PANAMA CITY, Fla. (WMBB) — Help wanted in the aviation industry. There is a critical shortage of airframe mechanics nationwide.
Haney Technical Center is trying to be a part of the solution by offering specialized programs that will bring good salaries for this industry.
Boeing Aviation estimated the aviation industry will need over 750,000 new aircraft mechanics in the next decade.
As much of the current aviation mechanics are nearing retirement age, they are retiring faster than they are being replaced.
“All the major manufacturers and all the major operators like FedEx, UPS, Northwest, Southwest, Delta, even Airbus and Boeing have said that in the next decade they predict to be over half a million mechanics shortage in the next decade,” said Aviation Instructor David Deaton.
With two separate programs involving aviation at Haney Technical Center, the training takes around 2 years in total.
“Right now at Haney you can get your airframe and powerplant certificate for the Federal Aviation Administration, that allows you to work on aircraft of all sizes and all kinds all throughout the world,” said Deaton.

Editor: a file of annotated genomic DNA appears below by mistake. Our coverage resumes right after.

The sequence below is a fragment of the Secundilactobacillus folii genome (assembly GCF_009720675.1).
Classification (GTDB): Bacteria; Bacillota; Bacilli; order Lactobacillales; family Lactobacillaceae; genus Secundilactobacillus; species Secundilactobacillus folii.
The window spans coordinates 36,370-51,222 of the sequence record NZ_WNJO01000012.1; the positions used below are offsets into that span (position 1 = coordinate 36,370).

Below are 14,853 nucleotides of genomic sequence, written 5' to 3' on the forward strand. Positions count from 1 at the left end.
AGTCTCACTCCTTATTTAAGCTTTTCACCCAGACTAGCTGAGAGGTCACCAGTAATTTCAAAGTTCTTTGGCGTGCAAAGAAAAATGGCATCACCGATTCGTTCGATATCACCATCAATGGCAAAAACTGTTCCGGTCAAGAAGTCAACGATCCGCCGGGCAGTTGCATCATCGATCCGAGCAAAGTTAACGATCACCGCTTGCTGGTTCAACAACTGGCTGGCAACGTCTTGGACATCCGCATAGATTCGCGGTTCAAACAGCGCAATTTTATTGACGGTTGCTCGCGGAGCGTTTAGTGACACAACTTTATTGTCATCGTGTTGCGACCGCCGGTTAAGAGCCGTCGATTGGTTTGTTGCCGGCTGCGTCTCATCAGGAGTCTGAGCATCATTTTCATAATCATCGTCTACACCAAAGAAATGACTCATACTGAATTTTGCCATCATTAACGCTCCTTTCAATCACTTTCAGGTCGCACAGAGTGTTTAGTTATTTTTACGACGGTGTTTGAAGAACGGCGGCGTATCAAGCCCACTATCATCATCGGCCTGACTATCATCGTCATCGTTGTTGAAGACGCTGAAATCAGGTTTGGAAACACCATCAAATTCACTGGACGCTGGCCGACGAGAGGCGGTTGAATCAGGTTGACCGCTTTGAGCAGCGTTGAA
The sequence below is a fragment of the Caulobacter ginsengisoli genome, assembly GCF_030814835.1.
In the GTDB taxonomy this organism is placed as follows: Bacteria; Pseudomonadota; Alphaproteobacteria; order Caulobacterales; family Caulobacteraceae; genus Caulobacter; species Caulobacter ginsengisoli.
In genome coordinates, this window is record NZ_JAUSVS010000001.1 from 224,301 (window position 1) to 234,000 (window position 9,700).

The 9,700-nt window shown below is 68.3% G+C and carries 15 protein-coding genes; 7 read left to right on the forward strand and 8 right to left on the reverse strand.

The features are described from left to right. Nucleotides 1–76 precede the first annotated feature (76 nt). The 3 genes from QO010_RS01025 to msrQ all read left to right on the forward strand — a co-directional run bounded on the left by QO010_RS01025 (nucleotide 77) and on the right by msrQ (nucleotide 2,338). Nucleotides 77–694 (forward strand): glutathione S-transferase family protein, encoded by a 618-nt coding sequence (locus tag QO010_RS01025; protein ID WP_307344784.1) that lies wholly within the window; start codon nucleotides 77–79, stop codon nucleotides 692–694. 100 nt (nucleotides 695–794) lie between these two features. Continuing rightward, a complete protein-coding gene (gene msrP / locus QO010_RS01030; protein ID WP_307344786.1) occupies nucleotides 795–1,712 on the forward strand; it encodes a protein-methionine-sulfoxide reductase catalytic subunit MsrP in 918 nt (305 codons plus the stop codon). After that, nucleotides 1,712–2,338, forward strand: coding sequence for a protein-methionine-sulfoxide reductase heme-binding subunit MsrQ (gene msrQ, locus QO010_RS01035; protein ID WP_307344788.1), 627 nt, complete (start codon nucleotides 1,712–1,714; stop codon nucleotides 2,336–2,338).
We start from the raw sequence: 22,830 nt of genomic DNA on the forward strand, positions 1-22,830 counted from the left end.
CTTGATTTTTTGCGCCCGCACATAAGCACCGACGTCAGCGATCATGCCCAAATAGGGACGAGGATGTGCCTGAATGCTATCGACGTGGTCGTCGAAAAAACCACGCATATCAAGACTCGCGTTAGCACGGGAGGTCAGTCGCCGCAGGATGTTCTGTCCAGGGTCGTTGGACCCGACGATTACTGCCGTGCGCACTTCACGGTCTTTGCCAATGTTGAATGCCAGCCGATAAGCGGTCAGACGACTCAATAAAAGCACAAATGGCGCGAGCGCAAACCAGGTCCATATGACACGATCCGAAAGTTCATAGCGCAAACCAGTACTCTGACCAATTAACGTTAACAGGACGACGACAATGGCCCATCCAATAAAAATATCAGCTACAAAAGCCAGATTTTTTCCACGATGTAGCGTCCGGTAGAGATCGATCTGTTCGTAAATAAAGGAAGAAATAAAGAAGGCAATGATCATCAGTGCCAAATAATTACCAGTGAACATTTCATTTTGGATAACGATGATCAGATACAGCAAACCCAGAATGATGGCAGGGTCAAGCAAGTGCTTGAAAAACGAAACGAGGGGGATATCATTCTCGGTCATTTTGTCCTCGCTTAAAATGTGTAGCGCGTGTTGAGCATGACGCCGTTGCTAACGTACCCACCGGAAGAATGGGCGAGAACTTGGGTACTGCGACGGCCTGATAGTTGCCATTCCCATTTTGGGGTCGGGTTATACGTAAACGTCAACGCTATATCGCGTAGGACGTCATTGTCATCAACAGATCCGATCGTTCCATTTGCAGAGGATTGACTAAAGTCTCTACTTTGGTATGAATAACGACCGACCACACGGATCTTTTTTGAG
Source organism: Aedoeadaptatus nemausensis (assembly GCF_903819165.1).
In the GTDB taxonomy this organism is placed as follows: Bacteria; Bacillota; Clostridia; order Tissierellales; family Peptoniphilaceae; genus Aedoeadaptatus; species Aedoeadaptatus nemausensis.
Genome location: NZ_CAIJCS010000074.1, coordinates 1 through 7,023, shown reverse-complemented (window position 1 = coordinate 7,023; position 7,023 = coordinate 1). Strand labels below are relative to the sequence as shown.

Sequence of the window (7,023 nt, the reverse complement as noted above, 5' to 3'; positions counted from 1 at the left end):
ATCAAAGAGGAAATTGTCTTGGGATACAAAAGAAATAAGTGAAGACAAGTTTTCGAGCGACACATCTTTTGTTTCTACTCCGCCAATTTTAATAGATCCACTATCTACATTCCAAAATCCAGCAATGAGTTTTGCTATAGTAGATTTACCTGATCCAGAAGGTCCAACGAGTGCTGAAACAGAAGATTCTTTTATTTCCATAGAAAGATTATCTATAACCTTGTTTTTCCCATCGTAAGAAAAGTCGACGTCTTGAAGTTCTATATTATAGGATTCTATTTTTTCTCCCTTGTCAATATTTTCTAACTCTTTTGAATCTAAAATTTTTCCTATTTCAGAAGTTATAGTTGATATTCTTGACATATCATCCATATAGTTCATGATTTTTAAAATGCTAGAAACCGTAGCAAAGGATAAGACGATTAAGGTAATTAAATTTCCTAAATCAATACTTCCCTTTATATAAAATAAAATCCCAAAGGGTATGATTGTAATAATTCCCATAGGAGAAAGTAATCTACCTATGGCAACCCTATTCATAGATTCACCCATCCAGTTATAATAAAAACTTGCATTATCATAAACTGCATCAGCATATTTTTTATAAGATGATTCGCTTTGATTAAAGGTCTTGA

Haney Technical Center has extended its registration to allow more students into the training field mid-semester.
“A lot of people don’t realize that you can actually start class in the middle of the year in the spring semester and continue right on through like you had started in the fall with your training,” said Deaton.
Students from all backgrounds and experience levels are invited to sign up for these programs. No prior experience is necessary.
The average salary of an airframe mechanic is around 72,000 dollars right out of school.
Haney also offers many different scholarships for these programs as well as financial aid to those who qualify.
“If you like to travel, aviation is the industry to be in. It allows them to go world-wide and make a good wage for their family. And there’s no time to start like right now, this is probably the best time to get into aviation that I’ve seen in my 30+ year career,” said Deaton.